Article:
Publisher: Image Comics
Writer: Nate Simpson
Artist: Nate Simpson
Color Flats: Jiyoung Lee & Matt Harding
It’s hard to talk about the release of Nate Simpson’s Nonplayer #2 without first addressing the fact that this comic has been a very long time coming. After the release of the critically acclaimed first issue in April of 2011, there was a string of events that halted production on the series – a bike accident, a new baby, other jobs, etc. As so often happens, life got in the way.
But Simpson didn’t walk away from the project. Instead, he slowly chipped away at the new issue – waking up unreasonably early, day after day, to put in meager hours at the drawing board. So now, over four years after reading the initial installment of what was to be a six-issue series, fans will be able to open the pages of Nonplayer once again, and bask in the intricately-rendered world that has been such a labor of love for its creator.
In many ways, this issue is the polar opposite of its predecessor. Where in the previous issue we saw large swathes of lush flora, here we see only the trappings of a hyper-modern city center, all sharp edges and cold steel. There is nary an organic sight to be seen. Greenery has been replaced with clouds of smog and cement, while mythical beasts and elves have been traded for robots and officers. To put it in game terms, Nonplayer #1 was structured as more of a fantasy RPG, while this new issue reads much more like a first-person shooter.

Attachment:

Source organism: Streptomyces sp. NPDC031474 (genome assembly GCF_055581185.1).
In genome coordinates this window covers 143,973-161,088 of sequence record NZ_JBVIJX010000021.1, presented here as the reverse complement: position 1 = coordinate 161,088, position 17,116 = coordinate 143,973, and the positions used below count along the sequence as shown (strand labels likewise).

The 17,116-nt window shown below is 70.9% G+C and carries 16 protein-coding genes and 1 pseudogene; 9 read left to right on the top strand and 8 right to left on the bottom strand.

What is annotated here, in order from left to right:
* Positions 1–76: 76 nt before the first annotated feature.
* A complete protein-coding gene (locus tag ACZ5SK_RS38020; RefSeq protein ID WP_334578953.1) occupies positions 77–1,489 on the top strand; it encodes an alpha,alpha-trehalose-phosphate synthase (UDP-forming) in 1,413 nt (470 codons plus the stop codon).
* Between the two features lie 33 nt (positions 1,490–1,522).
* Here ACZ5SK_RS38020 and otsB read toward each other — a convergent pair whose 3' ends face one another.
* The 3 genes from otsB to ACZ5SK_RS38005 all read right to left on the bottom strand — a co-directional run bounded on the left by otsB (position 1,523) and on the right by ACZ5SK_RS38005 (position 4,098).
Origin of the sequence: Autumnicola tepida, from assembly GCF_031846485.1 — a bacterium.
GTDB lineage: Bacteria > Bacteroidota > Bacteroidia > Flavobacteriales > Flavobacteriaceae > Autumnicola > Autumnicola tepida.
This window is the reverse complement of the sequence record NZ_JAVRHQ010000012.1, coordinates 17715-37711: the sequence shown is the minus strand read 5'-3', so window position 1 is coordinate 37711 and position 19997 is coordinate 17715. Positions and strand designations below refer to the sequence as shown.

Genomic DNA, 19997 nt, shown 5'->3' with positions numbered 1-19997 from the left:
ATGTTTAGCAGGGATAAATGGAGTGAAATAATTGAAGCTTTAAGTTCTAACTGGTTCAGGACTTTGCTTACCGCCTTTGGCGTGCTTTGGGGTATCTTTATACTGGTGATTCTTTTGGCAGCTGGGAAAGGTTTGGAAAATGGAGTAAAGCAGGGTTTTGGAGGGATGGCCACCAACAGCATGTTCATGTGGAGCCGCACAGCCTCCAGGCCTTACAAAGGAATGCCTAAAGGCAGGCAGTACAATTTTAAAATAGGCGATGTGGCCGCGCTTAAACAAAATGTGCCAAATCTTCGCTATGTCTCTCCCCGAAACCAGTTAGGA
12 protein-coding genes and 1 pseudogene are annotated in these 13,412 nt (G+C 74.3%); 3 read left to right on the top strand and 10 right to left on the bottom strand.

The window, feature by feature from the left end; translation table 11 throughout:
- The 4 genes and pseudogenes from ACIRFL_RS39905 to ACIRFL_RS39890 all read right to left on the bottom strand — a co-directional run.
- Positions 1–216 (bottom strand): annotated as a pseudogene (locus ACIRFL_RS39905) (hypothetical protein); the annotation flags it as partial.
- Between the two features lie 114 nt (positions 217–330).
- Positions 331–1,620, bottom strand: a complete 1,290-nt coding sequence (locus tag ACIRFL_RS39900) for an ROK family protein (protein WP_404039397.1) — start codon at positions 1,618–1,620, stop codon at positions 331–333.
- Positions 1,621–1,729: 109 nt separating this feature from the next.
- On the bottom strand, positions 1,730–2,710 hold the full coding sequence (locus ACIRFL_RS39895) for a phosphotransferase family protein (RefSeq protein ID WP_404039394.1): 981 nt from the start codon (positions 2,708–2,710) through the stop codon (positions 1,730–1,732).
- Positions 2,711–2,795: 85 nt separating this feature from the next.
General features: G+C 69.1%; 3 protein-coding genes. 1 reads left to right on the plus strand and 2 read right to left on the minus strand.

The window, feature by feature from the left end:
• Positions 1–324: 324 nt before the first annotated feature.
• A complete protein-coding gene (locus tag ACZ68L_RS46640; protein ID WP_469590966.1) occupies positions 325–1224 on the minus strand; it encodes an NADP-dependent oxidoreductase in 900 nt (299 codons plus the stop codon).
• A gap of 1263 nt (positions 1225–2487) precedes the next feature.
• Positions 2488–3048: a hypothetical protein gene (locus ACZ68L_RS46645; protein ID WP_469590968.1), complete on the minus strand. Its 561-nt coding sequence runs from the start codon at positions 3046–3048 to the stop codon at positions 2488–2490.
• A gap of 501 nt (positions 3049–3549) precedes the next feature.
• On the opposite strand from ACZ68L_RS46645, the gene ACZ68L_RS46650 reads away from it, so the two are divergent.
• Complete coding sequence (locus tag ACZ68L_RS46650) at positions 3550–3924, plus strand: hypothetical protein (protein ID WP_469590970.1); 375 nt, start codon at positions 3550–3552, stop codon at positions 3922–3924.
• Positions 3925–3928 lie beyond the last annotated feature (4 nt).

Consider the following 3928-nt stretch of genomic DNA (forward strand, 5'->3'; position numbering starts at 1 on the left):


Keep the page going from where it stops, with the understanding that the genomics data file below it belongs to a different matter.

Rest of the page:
This stark contrast is also mirrored in the timing of the issue, with the majority of the story told in the real world and the last few pages told inside of Jarvath. Everything has been turned on its head. Instead of following our heroine Dana, we follow men – the CEO of Warriors of Jarvath, a National Artificial Intelligence Bureau agent, and what appears to be a disgruntled AI engineer. Everyone is connected, both inside and outside of Jarvath, but it’s still unclear as to how. This issue serves mostly as groundwork for what’s to come – something big is in the works, and a lot of voices have been added to the story alongside Dana’s.
The artwork in the issue may have shifted focus, but it still inspires awe. The first two pages alone, one even half covered with a character list, have an absolutely incredible amount of detail. There are easter eggs galore in a mad cityscape made up of various bits and pieces from nerd culture. Futurama, Harry Potter, Katamari, even Chog from fellow Image book Chew – they’re all represented while a text bubble bellows, “Calling all Otakonauts!” Quite the impressive introduction, even for a book four years in the making.
That attention to detail extends to all areas of the issue. Backgrounds, which are routinely done slap-dash in the comics world, are here given gravitas – made integral to the story-telling. The palette is generally muted, favoring a monochromatic scheme that varies from scene to scene. Even simple things like shadows and highlights are done with care, nothing is overlooked. Again, this could be the result of a book four years in the making, but if the first issue is any indicator, we can look forward to all of these things in the issues to come.
Nonplayer #2 is an exciting return to the comics world, for creator and readers alike. The story is slowly unfolding into a more complex narrative, and with it comes some of the most beautiful art in comics today. All this to say, I don’t think fans would mind if the next issue is done in 8-bit, if it pushed up the release date.